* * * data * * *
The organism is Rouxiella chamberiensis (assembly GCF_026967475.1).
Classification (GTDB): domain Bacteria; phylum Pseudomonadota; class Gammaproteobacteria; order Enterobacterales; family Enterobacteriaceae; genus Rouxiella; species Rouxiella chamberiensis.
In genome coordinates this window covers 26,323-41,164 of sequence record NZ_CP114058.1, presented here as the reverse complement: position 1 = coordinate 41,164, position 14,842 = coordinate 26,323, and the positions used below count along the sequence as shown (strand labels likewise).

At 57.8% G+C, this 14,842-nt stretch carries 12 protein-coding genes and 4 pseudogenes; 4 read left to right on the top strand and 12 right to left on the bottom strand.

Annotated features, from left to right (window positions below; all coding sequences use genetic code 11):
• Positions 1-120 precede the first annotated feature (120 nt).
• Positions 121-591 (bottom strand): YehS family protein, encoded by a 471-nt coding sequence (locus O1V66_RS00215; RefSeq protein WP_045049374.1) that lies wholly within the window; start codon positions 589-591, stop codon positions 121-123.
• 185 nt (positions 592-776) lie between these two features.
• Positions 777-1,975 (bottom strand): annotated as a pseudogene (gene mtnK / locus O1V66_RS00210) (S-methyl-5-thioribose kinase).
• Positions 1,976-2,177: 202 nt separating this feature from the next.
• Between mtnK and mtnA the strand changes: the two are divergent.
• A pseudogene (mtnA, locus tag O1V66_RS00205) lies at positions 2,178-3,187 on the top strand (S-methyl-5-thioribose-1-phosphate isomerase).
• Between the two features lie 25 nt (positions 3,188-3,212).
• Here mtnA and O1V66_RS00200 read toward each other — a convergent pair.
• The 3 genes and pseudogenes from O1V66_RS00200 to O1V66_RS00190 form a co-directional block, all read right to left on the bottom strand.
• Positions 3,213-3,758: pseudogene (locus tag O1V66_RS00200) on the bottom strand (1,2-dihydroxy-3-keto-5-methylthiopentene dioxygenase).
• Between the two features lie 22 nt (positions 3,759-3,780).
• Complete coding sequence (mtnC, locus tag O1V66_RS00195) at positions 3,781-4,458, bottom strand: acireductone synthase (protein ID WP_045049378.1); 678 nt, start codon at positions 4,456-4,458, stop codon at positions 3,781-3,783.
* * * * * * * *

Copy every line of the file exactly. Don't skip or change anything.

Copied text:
The organism is Rouxiella chamberiensis (assembly GCF_026967475.1).
Classification (GTDB): domain Bacteria; phylum Pseudomonadota; class Gammaproteobacteria; order Enterobacterales; family Enterobacteriaceae; genus Rouxiella; species Rouxiella chamberiensis.
In genome coordinates this window covers 26,323-41,164 of sequence record NZ_CP114058.1, presented here as the reverse complement: position 1 = coordinate 41,164, position 14,842 = coordinate 26,323, and the positions used below count along the sequence as shown (strand labels likewise).

At 57.8% G+C, this 14,842-nt stretch carries 12 protein-coding genes and 4 pseudogenes; 4 read left to right on the top strand and 12 right to left on the bottom strand.

Annotated features, from left to right (window positions below; all coding sequences use genetic code 11):
• Positions 1-120 precede the first annotated feature (120 nt).
• Positions 121-591 (bottom strand): YehS family protein, encoded by a 471-nt coding sequence (locus O1V66_RS00215; RefSeq protein WP_045049374.1) that lies wholly within the window; start codon positions 589-591, stop codon positions 121-123.
• 185 nt (positions 592-776) lie between these two features.
• Positions 777-1,975 (bottom strand): annotated as a pseudogene (gene mtnK / locus O1V66_RS00210) (S-methyl-5-thioribose kinase).
• Positions 1,976-2,177: 202 nt separating this feature from the next.
• Between mtnK and mtnA the strand changes: the two are divergent.
• A pseudogene (mtnA, locus tag O1V66_RS00205) lies at positions 2,178-3,187 on the top strand (S-methyl-5-thioribose-1-phosphate isomerase).
• Between the two features lie 25 nt (positions 3,188-3,212).
• Here mtnA and O1V66_RS00200 read toward each other — a convergent pair.
• The 3 genes and pseudogenes from O1V66_RS00200 to O1V66_RS00190 form a co-directional block, all read right to left on the bottom strand.
• Positions 3,213-3,758: pseudogene (locus tag O1V66_RS00200) on the bottom strand (1,2-dihydroxy-3-keto-5-methylthiopentene dioxygenase).
• Between the two features lie 22 nt (positions 3,759-3,780).
• Complete coding sequence (mtnC, locus tag O1V66_RS00195) at positions 3,781-4,458, bottom strand: acireductone synthase (protein ID WP_045049378.1); 678 nt, start codon at positions 4,456-4,458, stop codon at positions 3,781-3,783.